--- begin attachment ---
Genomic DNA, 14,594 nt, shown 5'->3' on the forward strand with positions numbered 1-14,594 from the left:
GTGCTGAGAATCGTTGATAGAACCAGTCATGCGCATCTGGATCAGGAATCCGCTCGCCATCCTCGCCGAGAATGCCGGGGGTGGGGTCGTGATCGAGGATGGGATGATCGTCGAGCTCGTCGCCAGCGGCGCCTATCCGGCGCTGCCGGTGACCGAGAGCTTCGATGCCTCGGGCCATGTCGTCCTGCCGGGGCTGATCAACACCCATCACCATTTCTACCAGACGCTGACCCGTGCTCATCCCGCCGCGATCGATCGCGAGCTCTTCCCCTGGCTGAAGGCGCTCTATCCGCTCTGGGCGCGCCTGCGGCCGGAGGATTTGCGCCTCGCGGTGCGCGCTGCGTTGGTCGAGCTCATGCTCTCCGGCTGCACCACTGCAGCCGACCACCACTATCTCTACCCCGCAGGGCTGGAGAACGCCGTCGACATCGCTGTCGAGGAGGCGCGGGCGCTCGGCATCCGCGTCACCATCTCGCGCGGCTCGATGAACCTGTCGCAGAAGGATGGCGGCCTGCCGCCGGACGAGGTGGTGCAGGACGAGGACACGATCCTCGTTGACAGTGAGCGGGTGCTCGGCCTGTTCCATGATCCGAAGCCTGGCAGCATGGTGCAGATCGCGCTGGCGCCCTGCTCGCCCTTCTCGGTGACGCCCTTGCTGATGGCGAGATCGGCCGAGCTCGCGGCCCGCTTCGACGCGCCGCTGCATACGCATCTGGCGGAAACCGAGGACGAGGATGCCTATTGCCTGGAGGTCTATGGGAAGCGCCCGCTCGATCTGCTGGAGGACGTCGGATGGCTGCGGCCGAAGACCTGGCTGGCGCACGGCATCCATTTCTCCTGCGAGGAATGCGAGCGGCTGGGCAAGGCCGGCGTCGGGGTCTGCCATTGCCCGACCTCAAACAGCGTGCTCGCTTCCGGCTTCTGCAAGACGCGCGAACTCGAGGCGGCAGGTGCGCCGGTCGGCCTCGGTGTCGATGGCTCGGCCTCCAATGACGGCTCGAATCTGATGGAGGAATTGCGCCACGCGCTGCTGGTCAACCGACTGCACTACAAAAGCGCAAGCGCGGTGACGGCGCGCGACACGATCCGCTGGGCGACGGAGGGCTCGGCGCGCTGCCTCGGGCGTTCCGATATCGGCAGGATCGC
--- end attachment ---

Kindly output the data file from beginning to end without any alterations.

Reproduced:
Genomic DNA, 14,594 nt, shown 5'->3' on the forward strand with positions numbered 1-14,594 from the left:
GTGCTGAGAATCGTTGATAGAACCAGTCATGCGCATCTGGATCAGGAATCCGCTCGCCATCCTCGCCGAGAATGCCGGGGGTGGGGTCGTGATCGAGGATGGGATGATCGTCGAGCTCGTCGCCAGCGGCGCCTATCCGGCGCTGCCGGTGACCGAGAGCTTCGATGCCTCGGGCCATGTCGTCCTGCCGGGGCTGATCAACACCCATCACCATTTCTACCAGACGCTGACCCGTGCTCATCCCGCCGCGATCGATCGCGAGCTCTTCCCCTGGCTGAAGGCGCTCTATCCGCTCTGGGCGCGCCTGCGGCCGGAGGATTTGCGCCTCGCGGTGCGCGCTGCGTTGGTCGAGCTCATGCTCTCCGGCTGCACCACTGCAGCCGACCACCACTATCTCTACCCCGCAGGGCTGGAGAACGCCGTCGACATCGCTGTCGAGGAGGCGCGGGCGCTCGGCATCCGCGTCACCATCTCGCGCGGCTCGATGAACCTGTCGCAGAAGGATGGCGGCCTGCCGCCGGACGAGGTGGTGCAGGACGAGGACACGATCCTCGTTGACAGTGAGCGGGTGCTCGGCCTGTTCCATGATCCGAAGCCTGGCAGCATGGTGCAGATCGCGCTGGCGCCCTGCTCGCCCTTCTCGGTGACGCCCTTGCTGATGGCGAGATCGGCCGAGCTCGCGGCCCGCTTCGACGCGCCGCTGCATACGCATCTGGCGGAAACCGAGGACGAGGATGCCTATTGCCTGGAGGTCTATGGGAAGCGCCCGCTCGATCTGCTGGAGGACGTCGGATGGCTGCGGCCGAAGACCTGGCTGGCGCACGGCATCCATTTCTCCTGCGAGGAATGCGAGCGGCTGGGCAAGGCCGGCGTCGGGGTCTGCCATTGCCCGACCTCAAACAGCGTGCTCGCTTCCGGCTTCTGCAAGACGCGCGAACTCGAGGCGGCAGGTGCGCCGGTCGGCCTCGGTGTCGATGGCTCGGCCTCCAATGACGGCTCGAATCTGATGGAGGAATTGCGCCACGCGCTGCTGGTCAACCGACTGCACTACAAAAGCGCAAGCGCGGTGACGGCGCGCGACACGATCCGCTGGGCGACGGAGGGCTCGGCGCGCTGCCTCGGGCGTTCCGATATCGGCAGGATCGC